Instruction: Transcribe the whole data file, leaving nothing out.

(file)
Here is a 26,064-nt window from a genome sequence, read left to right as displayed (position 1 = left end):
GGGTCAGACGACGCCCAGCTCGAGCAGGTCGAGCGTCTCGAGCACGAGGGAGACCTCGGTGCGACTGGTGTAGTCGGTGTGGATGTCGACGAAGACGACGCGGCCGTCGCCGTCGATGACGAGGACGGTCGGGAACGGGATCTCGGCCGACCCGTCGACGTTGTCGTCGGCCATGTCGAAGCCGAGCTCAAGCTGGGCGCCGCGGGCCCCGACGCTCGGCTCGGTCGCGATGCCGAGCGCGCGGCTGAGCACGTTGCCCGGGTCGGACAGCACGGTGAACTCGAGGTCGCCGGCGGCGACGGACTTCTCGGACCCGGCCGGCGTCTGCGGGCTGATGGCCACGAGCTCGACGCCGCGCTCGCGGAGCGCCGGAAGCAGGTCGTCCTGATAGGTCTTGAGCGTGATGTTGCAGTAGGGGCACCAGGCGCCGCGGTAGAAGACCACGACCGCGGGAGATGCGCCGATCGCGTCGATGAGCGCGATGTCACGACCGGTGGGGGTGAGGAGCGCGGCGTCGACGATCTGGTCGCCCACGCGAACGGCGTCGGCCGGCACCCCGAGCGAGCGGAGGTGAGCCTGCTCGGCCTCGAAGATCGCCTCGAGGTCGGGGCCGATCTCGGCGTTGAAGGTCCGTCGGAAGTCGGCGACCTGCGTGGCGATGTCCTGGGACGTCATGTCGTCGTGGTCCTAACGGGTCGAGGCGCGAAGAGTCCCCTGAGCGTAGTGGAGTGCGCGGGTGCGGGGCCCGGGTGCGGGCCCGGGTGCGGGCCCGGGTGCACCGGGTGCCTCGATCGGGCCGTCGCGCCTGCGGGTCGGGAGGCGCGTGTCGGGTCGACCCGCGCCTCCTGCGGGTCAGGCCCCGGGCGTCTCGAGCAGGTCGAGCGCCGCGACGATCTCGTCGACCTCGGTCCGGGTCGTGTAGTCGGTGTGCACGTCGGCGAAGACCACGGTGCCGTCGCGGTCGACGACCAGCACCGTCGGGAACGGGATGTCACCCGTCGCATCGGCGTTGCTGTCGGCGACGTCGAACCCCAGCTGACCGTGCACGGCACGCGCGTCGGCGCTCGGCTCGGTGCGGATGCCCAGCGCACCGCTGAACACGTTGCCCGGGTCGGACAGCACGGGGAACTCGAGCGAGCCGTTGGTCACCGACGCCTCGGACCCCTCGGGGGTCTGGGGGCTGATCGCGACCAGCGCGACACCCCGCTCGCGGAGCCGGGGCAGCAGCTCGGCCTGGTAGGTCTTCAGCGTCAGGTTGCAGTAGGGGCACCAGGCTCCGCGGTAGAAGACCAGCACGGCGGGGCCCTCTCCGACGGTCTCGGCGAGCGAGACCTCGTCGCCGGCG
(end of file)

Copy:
Here is a 26,064-nt window from a genome sequence, read left to right as displayed (position 1 = left end):
GGGTCAGACGACGCCCAGCTCGAGCAGGTCGAGCGTCTCGAGCACGAGGGAGACCTCGGTGCGACTGGTGTAGTCGGTGTGGATGTCGACGAAGACGACGCGGCCGTCGCCGTCGATGACGAGGACGGTCGGGAACGGGATCTCGGCCGACCCGTCGACGTTGTCGTCGGCCATGTCGAAGCCGAGCTCAAGCTGGGCGCCGCGGGCCCCGACGCTCGGCTCGGTCGCGATGCCGAGCGCGCGGCTGAGCACGTTGCCCGGGTCGGACAGCACGGTGAACTCGAGGTCGCCGGCGGCGACGGACTTCTCGGACCCGGCCGGCGTCTGCGGGCTGATGGCCACGAGCTCGACGCCGCGCTCGCGGAGCGCCGGAAGCAGGTCGTCCTGATAGGTCTTGAGCGTGATGTTGCAGTAGGGGCACCAGGCGCCGCGGTAGAAGACCACGACCGCGGGAGATGCGCCGATCGCGTCGATGAGCGCGATGTCACGACCGGTGGGGGTGAGGAGCGCGGCGTCGACGATCTGGTCGCCCACGCGAACGGCGTCGGCCGGCACCCCGAGCGAGCGGAGGTGAGCCTGCTCGGCCTCGAAGATCGCCTCGAGGTCGGGGCCGATCTCGGCGTTGAAGGTCCGTCGGAAGTCGGCGACCTGCGTGGCGATGTCCTGGGACGTCATGTCGTCGTGGTCCTAACGGGTCGAGGCGCGAAGAGTCCCCTGAGCGTAGTGGAGTGCGCGGGTGCGGGGCCCGGGTGCGGGCCCGGGTGCGGGCCCGGGTGCACCGGGTGCCTCGATCGGGCCGTCGCGCCTGCGGGTCGGGAGGCGCGTGTCGGGTCGACCCGCGCCTCCTGCGGGTCAGGCCCCGGGCGTCTCGAGCAGGTCGAGCGCCGCGACGATCTCGTCGACCTCGGTCCGGGTCGTGTAGTCGGTGTGCACGTCGGCGAAGACCACGGTGCCGTCGCGGTCGACGACCAGCACCGTCGGGAACGGGATGTCACCCGTCGCATCGGCGTTGCTGTCGGCGACGTCGAACCCCAGCTGACCGTGCACGGCACGCGCGTCGGCGCTCGGCTCGGTGCGGATGCCCAGCGCACCGCTGAACACGTTGCCCGGGTCGGACAGCACGGGGAACTCGAGCGAGCCGTTGGTCACCGACGCCTCGGACCCCTCGGGGGTCTGGGGGCTGATCGCGACCAGCGCGACACCCCGCTCGCGGAGCCGGGGCAGCAGCTCGGCCTGGTAGGTCTTCAGCGTCAGGTTGCAGTAGGGGCACCAGGCTCCGCGGTAGAAGACCAGCACGGCGGGGCCCTCTCCGACGGTCTCGGCGAGCGAGACCTCGTCGCCGGCG